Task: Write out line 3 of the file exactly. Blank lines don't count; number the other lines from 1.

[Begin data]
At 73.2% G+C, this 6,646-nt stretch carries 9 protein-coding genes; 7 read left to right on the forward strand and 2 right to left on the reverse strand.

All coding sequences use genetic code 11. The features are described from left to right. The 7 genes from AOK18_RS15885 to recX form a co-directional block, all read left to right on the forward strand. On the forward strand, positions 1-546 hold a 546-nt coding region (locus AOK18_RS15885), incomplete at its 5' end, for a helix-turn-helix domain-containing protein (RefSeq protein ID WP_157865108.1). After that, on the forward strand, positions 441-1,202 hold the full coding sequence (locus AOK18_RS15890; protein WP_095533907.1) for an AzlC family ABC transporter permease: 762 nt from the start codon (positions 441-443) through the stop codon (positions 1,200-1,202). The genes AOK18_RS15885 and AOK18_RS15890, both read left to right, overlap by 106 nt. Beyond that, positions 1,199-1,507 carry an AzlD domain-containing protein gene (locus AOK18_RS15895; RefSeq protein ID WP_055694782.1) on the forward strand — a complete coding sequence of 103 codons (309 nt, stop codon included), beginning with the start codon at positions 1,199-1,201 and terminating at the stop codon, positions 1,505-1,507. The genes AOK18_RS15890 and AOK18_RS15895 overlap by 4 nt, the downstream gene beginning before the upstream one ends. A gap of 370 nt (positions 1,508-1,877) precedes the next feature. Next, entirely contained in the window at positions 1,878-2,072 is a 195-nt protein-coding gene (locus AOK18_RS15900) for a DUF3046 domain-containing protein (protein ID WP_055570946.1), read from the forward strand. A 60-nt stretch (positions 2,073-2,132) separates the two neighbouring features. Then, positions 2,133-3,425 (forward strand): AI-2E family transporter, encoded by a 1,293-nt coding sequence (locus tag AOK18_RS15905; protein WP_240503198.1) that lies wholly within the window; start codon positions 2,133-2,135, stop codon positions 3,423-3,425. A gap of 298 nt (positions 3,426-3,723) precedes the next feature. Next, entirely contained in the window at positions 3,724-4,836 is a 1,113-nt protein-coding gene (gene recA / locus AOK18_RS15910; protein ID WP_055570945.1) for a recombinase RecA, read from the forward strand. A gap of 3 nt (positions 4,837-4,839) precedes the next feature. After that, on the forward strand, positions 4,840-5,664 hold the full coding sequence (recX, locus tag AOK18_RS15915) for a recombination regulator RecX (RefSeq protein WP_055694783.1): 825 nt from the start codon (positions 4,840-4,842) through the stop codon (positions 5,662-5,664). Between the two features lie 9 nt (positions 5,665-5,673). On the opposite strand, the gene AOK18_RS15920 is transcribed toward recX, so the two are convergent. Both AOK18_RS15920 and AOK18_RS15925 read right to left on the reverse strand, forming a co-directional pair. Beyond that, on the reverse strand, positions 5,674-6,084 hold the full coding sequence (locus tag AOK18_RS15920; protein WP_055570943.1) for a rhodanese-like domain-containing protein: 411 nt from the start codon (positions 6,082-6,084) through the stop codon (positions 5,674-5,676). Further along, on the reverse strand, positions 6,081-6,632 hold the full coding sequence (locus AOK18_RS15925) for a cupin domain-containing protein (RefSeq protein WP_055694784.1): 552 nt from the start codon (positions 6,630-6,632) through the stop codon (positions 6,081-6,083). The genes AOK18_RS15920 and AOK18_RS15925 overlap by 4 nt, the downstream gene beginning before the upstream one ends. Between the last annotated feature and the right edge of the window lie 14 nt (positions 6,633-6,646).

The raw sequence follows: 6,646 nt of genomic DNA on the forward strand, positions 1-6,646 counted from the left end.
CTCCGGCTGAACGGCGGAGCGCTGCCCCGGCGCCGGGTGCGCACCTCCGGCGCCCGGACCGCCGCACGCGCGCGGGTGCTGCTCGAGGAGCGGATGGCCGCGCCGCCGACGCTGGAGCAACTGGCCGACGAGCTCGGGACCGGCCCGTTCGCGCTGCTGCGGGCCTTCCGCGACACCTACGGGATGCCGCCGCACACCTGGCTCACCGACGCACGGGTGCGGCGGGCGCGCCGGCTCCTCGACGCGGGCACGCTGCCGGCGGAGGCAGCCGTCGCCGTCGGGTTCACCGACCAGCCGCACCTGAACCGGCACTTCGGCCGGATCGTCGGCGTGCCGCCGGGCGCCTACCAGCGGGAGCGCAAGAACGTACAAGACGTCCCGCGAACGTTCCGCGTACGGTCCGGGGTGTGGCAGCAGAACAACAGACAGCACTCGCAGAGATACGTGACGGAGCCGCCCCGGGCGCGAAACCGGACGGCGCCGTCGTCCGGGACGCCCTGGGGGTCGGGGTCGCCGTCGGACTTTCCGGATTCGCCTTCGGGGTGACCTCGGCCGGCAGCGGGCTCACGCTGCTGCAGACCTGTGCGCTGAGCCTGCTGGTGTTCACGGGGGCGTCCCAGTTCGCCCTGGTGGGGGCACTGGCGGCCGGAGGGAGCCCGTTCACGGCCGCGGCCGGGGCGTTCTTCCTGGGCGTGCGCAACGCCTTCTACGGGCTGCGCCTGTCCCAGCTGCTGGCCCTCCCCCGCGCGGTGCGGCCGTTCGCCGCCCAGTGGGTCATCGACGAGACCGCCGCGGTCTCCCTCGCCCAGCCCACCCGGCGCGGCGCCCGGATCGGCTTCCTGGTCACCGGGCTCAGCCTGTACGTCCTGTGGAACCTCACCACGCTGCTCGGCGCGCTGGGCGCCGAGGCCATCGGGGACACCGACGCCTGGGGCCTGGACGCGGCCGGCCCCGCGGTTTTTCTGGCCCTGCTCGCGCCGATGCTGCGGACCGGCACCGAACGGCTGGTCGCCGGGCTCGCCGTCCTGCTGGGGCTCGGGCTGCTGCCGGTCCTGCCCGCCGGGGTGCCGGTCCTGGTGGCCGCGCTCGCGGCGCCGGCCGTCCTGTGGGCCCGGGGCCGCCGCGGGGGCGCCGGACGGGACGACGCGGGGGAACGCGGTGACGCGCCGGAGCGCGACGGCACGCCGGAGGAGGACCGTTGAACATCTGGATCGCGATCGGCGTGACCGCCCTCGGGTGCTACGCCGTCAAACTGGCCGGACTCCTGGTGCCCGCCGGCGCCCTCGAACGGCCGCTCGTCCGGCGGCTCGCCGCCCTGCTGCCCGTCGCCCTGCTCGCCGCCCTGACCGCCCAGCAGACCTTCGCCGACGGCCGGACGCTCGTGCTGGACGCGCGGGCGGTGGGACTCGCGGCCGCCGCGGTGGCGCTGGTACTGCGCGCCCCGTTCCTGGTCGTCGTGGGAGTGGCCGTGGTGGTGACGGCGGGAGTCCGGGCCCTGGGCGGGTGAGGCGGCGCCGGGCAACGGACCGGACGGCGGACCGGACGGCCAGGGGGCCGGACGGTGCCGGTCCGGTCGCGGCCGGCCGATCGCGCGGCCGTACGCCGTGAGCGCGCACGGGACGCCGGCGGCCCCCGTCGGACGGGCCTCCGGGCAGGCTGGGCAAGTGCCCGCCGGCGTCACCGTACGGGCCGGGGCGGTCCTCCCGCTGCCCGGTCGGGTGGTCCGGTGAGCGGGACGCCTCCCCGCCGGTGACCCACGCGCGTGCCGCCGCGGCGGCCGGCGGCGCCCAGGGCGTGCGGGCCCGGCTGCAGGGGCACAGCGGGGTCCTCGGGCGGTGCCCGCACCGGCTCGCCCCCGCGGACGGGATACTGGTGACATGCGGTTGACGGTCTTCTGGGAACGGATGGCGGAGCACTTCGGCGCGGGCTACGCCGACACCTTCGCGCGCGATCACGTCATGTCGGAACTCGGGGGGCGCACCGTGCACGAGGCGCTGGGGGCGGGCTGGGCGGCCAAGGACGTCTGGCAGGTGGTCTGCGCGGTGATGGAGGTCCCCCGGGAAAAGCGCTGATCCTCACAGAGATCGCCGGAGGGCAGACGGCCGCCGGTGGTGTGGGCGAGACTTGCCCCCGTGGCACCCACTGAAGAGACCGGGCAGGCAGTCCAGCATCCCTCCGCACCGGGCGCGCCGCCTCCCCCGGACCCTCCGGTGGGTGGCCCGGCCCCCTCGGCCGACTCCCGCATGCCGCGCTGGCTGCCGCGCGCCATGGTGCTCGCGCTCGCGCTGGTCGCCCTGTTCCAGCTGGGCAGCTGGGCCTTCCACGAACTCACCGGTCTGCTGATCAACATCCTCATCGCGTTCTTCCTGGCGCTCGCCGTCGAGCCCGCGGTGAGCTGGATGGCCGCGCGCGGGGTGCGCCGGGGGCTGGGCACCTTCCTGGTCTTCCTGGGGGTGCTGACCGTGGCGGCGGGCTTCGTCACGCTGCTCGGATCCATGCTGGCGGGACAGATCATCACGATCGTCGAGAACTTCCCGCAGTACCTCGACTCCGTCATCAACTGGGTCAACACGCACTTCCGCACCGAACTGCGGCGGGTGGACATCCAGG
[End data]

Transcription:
The raw sequence follows: 6,646 nt of genomic DNA on the forward strand, positions 1-6,646 counted from the left end.